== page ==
Apollo Global also will assume $570 million in debt and $34 million in cash on the resort operator’s books, said Carrie Bloom, an outside spokeswoman for Great Wolf at Sard Verbinnen & Co., today.
With the sweetened offer, Great Wolf said it will no longer consider an unsolicited $6.25 per-share bid made by KSL Capital Partners LLC. Great Wolf owns, manages and licenses 11 resorts which cater to families and feature indoor water parks, suite- style rooms, restaurants, spas and arcades.
Phone calls and e-mails to KSL Capital by Bloomberg News today weren’t returned.
Holders have until April 20 at midnight to tender their shares, Great Wolf and Apollo Global (APOL) said yesterday in a statement. Great Wolf also agreed to boost its termination fee to $9 million from $7 million, the statement said.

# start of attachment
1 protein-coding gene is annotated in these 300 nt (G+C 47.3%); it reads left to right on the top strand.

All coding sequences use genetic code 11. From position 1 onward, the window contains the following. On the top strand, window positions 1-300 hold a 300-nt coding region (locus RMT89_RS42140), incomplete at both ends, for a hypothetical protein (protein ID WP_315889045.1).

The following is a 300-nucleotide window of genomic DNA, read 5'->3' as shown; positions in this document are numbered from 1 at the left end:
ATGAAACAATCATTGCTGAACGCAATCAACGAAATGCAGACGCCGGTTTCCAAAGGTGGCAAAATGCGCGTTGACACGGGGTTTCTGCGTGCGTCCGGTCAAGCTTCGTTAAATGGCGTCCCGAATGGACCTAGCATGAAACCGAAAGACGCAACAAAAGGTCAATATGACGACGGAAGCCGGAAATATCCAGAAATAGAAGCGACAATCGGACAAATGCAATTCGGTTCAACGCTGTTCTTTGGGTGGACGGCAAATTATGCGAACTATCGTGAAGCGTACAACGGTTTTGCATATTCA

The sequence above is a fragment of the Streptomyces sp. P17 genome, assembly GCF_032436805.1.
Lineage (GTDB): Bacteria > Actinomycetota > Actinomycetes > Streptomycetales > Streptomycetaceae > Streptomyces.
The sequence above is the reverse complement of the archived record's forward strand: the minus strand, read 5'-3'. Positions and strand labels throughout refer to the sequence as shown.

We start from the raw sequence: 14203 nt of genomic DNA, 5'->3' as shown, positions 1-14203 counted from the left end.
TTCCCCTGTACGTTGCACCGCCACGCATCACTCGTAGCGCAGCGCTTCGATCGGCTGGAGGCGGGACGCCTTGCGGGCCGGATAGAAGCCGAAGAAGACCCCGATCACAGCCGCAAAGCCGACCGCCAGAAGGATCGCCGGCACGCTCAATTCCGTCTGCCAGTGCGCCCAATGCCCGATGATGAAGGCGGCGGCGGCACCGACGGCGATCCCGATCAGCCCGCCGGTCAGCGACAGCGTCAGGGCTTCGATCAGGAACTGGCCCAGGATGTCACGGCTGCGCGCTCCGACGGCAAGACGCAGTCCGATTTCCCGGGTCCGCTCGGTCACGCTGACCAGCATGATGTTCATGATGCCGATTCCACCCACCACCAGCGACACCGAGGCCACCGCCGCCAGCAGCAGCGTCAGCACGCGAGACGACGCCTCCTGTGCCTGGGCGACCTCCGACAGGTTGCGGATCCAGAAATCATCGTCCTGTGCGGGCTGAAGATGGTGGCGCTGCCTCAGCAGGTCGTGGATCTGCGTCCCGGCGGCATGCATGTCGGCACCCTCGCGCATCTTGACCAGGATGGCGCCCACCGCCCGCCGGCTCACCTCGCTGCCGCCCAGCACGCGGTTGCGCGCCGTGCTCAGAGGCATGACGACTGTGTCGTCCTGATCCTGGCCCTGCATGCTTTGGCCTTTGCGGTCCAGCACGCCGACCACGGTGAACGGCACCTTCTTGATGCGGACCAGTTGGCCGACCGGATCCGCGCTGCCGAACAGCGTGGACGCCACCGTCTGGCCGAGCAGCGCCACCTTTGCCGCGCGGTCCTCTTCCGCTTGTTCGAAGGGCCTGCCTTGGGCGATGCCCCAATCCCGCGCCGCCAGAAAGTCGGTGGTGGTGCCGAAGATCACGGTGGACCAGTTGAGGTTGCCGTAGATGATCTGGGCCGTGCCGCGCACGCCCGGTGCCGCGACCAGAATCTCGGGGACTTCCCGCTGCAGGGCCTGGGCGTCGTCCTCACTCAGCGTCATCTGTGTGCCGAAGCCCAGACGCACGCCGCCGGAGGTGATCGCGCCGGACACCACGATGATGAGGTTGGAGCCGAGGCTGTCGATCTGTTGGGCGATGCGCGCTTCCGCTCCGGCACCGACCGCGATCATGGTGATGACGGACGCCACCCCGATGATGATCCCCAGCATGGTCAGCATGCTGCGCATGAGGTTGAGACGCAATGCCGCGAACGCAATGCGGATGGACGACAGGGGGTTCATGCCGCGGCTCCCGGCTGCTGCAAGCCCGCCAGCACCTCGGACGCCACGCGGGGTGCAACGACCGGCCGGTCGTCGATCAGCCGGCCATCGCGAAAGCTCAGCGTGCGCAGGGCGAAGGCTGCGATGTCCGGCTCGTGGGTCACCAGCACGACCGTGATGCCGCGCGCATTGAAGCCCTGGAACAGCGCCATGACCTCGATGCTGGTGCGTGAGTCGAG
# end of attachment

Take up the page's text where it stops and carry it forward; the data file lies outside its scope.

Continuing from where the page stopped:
Apollo Global made an earlier bid for Great Wolf on March 13, offering $5 a share, about a 19 percent premium from the company’s closing stock price the day before. On March 15, the company was sued by investors who said the $703 million offer, which included debt, undervalued the company.
Denver-based KSL Capital made its offer on April 4.
The Madison, Wisconsin-based Great Wolf opened its first lodge in Wisconsin Dells, Wisconsin, in 1997. The chain has expanded into eight other U.S. states and Canada since then. New York-based private-equity firm Apollo Global went public last year.
Shares of Great Wolf rose 88 cents to $6.58 in Nasdaq trading on April 5. The stock has more than doubled year to date. Apollo Global rose 22 cents to $14.35 on April 5. The stock is up 16 percent year to date.
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